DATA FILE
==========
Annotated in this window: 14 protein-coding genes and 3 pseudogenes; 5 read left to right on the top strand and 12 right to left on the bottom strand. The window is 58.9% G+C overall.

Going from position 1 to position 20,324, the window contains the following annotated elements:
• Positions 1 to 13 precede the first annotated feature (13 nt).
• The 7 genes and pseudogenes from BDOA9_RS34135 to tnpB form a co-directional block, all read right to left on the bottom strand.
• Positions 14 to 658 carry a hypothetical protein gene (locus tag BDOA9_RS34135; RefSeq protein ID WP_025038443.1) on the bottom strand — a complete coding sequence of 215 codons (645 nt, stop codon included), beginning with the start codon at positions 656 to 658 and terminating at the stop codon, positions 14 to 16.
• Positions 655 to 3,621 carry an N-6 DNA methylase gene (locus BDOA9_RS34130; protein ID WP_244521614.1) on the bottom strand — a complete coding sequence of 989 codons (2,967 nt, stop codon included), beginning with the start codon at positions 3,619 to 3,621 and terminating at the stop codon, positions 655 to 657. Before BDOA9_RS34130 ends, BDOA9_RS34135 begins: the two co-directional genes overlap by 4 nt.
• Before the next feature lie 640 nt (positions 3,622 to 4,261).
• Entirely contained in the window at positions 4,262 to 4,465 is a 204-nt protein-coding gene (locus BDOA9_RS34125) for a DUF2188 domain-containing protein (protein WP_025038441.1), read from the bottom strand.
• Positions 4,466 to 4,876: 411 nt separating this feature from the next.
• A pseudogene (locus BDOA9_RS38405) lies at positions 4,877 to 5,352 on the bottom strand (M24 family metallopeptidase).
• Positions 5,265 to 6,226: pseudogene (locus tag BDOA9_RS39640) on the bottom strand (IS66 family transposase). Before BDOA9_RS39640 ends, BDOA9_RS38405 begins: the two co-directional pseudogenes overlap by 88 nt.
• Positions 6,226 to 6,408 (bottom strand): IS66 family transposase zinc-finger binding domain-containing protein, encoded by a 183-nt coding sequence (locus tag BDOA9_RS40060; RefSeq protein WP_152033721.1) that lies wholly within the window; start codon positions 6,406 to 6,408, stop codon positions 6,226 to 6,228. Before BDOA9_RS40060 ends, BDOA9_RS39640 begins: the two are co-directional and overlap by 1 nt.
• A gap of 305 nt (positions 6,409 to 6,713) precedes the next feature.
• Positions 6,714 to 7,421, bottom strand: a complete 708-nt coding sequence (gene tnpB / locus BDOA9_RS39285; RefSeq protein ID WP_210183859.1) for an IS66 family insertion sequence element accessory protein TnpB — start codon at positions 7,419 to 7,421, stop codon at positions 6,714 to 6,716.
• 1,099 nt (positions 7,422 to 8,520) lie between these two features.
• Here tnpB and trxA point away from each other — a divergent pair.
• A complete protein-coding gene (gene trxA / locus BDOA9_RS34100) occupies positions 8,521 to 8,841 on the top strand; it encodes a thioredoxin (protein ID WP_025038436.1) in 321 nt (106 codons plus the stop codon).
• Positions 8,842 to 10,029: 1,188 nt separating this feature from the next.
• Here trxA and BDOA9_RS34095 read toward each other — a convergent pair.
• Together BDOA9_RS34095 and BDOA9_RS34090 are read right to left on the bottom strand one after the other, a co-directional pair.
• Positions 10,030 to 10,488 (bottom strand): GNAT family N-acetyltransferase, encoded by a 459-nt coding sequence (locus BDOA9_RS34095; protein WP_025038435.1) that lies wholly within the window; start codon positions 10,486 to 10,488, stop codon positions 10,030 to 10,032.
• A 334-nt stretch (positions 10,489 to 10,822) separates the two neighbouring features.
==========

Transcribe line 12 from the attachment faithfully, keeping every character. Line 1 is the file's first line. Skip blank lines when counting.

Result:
• Positions 6,226 to 6,408 (bottom strand): IS66 family transposase zinc-finger binding domain-containing protein, encoded by a 183-nt coding sequence (locus tag BDOA9_RS40060; RefSeq protein WP_152033721.1) that lies wholly within the window; start codon positions 6,406 to 6,408, stop codon positions 6,226 to 6,228. Before BDOA9_RS40060 ends, BDOA9_RS39640 begins: the two are co-directional and overlap by 1 nt.